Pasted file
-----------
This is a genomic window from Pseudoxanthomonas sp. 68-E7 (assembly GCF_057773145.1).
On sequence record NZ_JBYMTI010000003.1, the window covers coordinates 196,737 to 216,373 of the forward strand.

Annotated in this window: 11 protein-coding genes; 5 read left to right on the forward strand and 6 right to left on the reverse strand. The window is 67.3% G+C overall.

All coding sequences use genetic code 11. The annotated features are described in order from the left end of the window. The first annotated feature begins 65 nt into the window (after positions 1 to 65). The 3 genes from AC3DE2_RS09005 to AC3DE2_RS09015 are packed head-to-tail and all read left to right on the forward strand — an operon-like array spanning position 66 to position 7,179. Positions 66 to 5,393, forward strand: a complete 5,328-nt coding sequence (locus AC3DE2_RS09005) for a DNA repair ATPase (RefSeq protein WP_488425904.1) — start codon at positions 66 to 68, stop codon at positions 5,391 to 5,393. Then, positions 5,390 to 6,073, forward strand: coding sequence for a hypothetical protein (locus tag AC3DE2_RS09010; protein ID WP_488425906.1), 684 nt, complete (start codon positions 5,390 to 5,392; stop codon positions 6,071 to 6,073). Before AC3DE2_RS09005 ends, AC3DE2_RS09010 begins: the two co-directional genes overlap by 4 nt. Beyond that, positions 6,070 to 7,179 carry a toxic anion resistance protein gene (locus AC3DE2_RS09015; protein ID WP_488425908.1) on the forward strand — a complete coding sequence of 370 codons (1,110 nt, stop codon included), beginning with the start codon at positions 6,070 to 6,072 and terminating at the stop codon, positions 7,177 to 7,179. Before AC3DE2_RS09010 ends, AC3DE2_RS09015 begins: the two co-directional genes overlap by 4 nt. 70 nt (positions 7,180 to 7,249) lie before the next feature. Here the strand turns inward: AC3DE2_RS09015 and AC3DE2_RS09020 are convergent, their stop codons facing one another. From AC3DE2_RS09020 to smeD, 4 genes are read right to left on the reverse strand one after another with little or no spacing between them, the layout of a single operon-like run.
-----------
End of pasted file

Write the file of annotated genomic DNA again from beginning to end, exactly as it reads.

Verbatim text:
This is a genomic window from Pseudoxanthomonas sp. 68-E7 (assembly GCF_057773145.1).
On sequence record NZ_JBYMTI010000003.1, the window covers coordinates 196,737 to 216,373 of the forward strand.

Annotated in this window: 11 protein-coding genes; 5 read left to right on the forward strand and 6 right to left on the reverse strand. The window is 67.3% G+C overall.

All coding sequences use genetic code 11. The annotated features are described in order from the left end of the window. The first annotated feature begins 65 nt into the window (after positions 1 to 65). The 3 genes from AC3DE2_RS09005 to AC3DE2_RS09015 are packed head-to-tail and all read left to right on the forward strand — an operon-like array spanning position 66 to position 7,179. Positions 66 to 5,393, forward strand: a complete 5,328-nt coding sequence (locus AC3DE2_RS09005) for a DNA repair ATPase (RefSeq protein WP_488425904.1) — start codon at positions 66 to 68, stop codon at positions 5,391 to 5,393. Then, positions 5,390 to 6,073, forward strand: coding sequence for a hypothetical protein (locus tag AC3DE2_RS09010; protein ID WP_488425906.1), 684 nt, complete (start codon positions 5,390 to 5,392; stop codon positions 6,071 to 6,073). Before AC3DE2_RS09005 ends, AC3DE2_RS09010 begins: the two co-directional genes overlap by 4 nt. Beyond that, positions 6,070 to 7,179 carry a toxic anion resistance protein gene (locus AC3DE2_RS09015; protein ID WP_488425908.1) on the forward strand — a complete coding sequence of 370 codons (1,110 nt, stop codon included), beginning with the start codon at positions 6,070 to 6,072 and terminating at the stop codon, positions 7,177 to 7,179. Before AC3DE2_RS09010 ends, AC3DE2_RS09015 begins: the two co-directional genes overlap by 4 nt. 70 nt (positions 7,180 to 7,249) lie before the next feature. Here the strand turns inward: AC3DE2_RS09015 and AC3DE2_RS09020 are convergent, their stop codons facing one another. From AC3DE2_RS09020 to smeD, 4 genes are read right to left on the reverse strand one after another with little or no spacing between them, the layout of a single operon-like run.